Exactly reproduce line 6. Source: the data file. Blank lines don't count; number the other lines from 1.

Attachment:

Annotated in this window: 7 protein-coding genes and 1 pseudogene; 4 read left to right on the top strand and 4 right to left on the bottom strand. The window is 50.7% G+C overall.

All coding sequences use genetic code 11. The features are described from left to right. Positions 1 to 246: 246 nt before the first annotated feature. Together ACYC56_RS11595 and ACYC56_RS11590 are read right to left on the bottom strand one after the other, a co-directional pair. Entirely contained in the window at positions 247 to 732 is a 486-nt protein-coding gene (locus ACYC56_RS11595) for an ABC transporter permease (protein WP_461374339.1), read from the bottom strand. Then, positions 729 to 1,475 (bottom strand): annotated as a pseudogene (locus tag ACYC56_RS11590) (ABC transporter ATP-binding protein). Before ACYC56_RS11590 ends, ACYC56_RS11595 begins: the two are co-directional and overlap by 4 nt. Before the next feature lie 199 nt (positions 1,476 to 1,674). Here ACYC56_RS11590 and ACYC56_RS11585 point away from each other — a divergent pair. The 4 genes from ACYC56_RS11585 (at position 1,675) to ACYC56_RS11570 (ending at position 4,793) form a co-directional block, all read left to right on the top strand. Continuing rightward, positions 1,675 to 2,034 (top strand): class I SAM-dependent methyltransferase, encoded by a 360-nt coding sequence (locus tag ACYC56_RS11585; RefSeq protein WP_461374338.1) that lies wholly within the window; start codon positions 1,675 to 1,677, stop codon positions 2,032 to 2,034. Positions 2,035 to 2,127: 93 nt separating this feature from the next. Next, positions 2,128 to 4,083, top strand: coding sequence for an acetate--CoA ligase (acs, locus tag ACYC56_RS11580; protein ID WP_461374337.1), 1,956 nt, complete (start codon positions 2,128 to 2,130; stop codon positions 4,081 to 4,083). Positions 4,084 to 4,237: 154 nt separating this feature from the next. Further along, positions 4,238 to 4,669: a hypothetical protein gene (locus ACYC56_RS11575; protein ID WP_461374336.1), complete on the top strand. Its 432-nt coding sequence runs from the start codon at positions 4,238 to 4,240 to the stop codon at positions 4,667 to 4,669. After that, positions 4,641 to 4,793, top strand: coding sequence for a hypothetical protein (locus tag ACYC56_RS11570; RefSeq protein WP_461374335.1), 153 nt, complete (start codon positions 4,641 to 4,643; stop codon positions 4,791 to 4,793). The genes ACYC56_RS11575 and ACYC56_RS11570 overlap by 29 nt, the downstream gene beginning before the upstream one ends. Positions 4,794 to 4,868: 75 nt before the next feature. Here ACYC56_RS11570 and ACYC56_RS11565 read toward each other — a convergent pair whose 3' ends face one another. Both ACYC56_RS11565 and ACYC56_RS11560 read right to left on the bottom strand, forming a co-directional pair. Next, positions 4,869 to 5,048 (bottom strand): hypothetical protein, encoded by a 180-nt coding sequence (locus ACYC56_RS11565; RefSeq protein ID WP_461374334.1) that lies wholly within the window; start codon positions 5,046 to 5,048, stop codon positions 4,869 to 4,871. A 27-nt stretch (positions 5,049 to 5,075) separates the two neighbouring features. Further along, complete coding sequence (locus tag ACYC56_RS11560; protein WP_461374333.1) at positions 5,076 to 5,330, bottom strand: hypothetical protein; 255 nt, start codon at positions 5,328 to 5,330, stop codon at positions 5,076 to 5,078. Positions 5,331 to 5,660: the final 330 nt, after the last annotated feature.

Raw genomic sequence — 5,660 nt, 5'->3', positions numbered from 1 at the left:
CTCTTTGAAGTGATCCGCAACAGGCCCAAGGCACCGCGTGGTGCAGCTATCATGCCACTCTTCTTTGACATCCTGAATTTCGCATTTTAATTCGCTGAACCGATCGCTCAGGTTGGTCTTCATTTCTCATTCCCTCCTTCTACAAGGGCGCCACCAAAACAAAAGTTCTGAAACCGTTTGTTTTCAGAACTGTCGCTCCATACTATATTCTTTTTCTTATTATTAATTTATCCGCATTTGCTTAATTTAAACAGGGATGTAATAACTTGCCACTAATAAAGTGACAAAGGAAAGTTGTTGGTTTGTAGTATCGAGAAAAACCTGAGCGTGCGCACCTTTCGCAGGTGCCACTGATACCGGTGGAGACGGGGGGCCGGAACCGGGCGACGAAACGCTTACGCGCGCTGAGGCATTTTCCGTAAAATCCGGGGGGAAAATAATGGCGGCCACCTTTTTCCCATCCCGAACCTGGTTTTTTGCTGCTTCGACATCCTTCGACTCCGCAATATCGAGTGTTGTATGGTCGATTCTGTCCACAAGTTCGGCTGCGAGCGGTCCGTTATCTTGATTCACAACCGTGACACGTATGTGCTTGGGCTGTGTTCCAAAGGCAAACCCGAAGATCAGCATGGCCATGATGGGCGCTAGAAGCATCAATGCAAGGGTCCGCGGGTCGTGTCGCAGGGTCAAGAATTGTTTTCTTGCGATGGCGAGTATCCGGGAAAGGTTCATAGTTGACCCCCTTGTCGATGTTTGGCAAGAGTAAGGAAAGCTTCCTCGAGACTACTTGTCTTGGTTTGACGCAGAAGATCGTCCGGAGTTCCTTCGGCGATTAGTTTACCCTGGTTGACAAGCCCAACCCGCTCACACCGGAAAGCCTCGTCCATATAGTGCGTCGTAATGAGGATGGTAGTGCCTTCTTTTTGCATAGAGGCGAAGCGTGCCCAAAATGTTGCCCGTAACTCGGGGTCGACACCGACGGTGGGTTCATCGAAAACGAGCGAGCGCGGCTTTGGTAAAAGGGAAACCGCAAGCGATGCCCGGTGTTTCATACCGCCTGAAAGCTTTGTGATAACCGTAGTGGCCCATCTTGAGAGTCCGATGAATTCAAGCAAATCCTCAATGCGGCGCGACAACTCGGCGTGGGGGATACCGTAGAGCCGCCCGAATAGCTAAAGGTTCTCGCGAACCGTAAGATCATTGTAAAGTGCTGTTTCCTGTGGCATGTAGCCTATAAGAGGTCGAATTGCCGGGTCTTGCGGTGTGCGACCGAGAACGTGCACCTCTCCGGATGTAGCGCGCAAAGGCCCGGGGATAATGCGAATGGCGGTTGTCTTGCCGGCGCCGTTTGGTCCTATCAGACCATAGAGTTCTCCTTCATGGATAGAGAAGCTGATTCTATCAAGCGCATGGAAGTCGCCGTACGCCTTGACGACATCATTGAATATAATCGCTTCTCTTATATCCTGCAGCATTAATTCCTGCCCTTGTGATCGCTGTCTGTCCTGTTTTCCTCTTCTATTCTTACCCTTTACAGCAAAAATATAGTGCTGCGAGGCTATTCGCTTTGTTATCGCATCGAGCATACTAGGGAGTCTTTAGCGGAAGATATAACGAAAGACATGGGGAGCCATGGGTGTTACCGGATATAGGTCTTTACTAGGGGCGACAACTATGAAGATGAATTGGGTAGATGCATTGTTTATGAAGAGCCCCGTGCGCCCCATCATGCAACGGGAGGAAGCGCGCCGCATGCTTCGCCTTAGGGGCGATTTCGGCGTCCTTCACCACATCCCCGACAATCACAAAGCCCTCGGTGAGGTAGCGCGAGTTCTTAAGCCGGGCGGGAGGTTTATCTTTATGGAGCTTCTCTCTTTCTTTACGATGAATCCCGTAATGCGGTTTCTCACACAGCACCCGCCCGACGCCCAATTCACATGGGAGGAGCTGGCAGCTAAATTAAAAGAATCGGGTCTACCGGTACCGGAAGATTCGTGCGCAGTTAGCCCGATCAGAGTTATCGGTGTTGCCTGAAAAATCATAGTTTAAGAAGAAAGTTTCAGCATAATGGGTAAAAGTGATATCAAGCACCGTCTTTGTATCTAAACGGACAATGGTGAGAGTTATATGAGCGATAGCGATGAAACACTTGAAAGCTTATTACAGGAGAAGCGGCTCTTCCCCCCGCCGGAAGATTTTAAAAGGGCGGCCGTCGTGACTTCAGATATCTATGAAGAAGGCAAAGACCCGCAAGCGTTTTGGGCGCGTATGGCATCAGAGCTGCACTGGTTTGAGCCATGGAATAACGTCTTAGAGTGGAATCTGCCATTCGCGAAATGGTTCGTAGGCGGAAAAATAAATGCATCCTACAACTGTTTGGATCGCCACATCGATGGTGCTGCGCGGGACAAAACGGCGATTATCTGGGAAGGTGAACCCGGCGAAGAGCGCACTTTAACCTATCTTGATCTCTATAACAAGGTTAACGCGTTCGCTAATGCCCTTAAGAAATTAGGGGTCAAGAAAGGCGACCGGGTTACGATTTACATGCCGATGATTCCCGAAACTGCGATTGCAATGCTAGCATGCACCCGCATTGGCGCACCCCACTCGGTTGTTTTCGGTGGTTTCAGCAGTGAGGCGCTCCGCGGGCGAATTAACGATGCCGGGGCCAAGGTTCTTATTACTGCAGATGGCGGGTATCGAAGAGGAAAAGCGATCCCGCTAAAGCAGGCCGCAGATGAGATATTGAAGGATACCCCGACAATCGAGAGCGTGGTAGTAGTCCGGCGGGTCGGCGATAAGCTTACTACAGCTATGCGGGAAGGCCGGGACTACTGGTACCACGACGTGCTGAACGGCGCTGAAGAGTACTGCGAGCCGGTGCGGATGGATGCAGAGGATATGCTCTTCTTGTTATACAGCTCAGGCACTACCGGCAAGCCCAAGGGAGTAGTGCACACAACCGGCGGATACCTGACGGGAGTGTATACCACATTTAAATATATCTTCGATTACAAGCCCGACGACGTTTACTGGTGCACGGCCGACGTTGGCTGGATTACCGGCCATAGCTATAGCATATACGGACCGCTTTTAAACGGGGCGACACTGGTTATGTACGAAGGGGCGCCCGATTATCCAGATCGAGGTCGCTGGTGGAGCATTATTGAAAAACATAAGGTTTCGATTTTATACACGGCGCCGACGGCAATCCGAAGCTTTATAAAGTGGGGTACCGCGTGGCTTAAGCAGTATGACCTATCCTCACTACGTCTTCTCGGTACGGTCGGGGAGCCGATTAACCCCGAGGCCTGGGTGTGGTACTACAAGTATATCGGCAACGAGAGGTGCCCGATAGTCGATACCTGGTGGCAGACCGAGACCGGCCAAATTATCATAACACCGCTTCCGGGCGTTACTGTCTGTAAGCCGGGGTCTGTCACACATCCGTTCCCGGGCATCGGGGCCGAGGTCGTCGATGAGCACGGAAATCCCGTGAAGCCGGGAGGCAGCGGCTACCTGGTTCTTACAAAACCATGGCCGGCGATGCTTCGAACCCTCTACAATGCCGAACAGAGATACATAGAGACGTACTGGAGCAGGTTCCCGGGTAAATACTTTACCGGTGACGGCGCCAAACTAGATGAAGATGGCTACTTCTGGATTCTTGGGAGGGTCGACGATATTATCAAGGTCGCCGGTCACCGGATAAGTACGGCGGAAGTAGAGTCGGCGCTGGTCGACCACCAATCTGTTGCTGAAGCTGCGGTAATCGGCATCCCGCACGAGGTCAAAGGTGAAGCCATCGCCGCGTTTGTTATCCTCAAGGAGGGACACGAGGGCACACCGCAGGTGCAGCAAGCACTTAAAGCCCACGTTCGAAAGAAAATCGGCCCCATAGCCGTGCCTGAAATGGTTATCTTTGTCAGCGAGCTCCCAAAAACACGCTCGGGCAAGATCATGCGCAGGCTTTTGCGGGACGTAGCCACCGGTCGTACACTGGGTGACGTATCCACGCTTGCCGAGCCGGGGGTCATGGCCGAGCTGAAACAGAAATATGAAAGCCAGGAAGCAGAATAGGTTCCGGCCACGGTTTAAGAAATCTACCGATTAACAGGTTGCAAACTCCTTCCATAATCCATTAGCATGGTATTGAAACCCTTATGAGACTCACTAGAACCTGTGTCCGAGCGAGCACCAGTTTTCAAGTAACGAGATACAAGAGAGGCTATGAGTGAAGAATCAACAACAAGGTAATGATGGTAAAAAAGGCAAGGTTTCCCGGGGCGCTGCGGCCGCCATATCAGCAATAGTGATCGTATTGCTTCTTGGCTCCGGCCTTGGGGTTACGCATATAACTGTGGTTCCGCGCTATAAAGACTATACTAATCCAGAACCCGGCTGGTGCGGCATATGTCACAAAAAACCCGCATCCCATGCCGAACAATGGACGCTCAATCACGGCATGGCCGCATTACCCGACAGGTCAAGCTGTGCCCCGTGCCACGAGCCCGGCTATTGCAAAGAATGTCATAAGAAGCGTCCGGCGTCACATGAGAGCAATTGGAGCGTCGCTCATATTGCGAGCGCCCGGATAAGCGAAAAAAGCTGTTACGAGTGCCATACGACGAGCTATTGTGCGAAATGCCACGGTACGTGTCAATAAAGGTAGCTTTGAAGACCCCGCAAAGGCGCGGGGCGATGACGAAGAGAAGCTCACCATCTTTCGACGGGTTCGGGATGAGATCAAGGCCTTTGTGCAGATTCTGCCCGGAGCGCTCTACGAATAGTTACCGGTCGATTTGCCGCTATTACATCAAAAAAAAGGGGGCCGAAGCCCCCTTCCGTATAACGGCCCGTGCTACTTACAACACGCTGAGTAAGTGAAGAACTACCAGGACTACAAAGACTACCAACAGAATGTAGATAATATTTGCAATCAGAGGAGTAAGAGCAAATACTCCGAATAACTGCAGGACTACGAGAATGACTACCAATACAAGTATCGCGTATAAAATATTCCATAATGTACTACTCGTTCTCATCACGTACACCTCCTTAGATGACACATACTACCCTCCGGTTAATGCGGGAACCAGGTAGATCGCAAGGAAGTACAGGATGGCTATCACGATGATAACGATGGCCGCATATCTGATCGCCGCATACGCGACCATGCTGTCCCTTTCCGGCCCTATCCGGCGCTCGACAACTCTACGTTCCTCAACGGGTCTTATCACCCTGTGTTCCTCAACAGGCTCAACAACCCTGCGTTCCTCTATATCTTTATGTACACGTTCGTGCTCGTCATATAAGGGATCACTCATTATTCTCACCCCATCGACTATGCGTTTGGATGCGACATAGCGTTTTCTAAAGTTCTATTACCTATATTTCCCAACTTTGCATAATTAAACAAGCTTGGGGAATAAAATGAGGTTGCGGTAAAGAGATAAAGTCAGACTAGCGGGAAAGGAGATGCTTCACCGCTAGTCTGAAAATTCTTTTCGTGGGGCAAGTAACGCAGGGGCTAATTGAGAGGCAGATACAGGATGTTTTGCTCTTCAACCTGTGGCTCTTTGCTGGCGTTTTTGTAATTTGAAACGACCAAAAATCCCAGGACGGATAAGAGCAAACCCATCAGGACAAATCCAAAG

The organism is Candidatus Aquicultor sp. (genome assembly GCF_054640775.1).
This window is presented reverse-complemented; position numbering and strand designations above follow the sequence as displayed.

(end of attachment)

This window is presented reverse-complemented; position numbering and strand designations above follow the sequence as displayed.